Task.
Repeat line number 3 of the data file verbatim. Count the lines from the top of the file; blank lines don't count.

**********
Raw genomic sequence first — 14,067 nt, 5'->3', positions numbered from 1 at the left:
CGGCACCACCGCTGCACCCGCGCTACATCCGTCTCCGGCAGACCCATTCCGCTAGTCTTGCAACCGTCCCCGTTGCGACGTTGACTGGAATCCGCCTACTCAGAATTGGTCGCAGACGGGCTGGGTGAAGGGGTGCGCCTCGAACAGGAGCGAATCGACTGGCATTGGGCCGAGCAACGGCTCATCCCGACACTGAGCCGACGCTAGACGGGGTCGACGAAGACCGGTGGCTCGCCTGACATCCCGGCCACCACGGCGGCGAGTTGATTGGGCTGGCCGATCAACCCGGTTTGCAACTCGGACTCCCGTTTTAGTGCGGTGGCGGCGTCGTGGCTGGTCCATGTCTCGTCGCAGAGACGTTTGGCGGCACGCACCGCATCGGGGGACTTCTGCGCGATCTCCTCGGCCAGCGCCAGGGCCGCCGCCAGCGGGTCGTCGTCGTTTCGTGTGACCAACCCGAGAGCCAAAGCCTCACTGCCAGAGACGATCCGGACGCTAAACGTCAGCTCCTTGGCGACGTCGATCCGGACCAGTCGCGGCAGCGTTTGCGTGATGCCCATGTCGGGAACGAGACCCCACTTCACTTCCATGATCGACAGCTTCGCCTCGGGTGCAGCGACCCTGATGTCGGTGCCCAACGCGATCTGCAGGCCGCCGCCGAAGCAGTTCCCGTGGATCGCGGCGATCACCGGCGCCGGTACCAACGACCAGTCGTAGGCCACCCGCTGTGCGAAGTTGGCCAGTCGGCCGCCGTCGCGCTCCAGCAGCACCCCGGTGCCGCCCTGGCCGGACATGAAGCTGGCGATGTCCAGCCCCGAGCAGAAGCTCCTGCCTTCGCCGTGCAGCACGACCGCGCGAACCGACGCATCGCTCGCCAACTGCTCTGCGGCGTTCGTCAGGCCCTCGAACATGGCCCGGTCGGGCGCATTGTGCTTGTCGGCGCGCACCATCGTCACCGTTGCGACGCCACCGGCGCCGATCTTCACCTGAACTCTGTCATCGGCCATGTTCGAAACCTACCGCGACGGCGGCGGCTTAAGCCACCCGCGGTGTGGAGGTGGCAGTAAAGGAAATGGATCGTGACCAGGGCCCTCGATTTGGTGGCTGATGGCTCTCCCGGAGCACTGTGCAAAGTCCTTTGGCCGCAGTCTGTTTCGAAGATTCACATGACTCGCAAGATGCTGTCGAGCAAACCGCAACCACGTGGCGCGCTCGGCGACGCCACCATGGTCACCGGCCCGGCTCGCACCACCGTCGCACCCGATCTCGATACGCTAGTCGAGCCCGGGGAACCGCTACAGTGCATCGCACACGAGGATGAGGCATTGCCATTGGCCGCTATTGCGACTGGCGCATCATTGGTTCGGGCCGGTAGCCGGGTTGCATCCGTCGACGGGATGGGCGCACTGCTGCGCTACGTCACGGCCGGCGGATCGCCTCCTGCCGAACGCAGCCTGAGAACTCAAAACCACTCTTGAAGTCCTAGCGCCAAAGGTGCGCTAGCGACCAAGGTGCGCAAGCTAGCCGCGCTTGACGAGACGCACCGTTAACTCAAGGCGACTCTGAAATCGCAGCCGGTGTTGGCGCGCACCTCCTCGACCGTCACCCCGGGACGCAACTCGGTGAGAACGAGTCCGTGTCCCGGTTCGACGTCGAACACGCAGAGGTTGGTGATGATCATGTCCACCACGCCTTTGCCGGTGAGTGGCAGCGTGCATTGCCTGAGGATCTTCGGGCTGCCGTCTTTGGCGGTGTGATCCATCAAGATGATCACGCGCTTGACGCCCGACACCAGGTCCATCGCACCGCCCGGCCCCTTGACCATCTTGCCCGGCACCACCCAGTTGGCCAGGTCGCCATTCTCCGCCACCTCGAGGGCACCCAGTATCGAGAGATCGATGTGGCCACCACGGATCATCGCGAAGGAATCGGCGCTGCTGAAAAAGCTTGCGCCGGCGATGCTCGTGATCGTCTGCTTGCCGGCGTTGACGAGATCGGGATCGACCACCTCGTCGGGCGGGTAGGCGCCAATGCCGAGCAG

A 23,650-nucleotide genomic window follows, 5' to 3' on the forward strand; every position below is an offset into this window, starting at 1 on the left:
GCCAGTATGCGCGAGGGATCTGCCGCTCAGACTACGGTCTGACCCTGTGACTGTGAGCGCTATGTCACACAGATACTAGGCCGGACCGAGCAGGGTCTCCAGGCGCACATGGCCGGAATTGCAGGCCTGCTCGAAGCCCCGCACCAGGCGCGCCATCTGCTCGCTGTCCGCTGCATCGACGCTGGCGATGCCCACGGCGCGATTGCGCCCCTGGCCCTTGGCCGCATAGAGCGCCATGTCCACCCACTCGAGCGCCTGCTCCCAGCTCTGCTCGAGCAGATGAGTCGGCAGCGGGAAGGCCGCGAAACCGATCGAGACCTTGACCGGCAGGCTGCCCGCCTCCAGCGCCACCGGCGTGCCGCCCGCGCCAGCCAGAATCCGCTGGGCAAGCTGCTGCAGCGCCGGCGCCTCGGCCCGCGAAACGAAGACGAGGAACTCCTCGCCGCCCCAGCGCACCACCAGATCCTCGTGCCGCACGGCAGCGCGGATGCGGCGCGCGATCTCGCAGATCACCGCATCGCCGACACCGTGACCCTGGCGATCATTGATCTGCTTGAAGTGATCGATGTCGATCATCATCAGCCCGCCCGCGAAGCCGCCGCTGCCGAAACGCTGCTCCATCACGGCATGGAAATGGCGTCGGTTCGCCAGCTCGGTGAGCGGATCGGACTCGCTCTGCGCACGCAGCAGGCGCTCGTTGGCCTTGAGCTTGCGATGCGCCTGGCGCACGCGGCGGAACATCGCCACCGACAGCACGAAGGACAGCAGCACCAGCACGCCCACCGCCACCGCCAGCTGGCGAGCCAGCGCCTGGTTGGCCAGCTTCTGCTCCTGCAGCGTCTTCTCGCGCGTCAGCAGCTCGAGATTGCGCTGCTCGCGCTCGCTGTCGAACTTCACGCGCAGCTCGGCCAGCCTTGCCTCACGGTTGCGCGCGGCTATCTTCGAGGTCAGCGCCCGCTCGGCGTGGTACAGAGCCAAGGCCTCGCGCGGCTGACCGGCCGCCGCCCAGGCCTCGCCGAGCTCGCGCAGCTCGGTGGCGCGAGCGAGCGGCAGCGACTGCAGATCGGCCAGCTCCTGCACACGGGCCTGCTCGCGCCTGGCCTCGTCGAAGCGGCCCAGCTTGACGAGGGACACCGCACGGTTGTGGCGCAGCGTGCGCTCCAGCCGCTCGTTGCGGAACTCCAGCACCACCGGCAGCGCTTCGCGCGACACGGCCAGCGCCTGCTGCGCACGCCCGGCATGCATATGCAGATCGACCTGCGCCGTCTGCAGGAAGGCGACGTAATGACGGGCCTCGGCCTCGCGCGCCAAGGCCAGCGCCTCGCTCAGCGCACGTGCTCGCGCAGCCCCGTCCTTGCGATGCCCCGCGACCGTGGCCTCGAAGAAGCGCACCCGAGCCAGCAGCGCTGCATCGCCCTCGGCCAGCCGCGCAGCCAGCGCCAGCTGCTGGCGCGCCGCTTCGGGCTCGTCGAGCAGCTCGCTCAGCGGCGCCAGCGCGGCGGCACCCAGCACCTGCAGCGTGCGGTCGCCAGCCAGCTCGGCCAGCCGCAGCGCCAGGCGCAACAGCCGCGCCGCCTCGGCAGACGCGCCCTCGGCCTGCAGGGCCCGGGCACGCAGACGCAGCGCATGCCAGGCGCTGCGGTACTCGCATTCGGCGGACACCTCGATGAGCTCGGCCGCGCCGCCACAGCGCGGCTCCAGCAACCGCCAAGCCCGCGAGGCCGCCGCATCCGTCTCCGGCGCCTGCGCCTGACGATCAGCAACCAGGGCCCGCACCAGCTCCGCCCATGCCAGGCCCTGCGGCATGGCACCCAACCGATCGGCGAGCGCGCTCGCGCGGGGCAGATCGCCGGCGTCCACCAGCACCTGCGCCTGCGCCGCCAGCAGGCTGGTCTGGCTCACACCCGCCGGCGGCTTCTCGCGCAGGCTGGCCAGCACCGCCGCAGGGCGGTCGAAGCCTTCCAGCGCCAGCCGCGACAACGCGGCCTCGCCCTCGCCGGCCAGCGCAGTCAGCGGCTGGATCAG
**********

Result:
A 23,650-nucleotide genomic window follows, 5' to 3' on the forward strand; every position below is an offset into this window, starting at 1 on the left: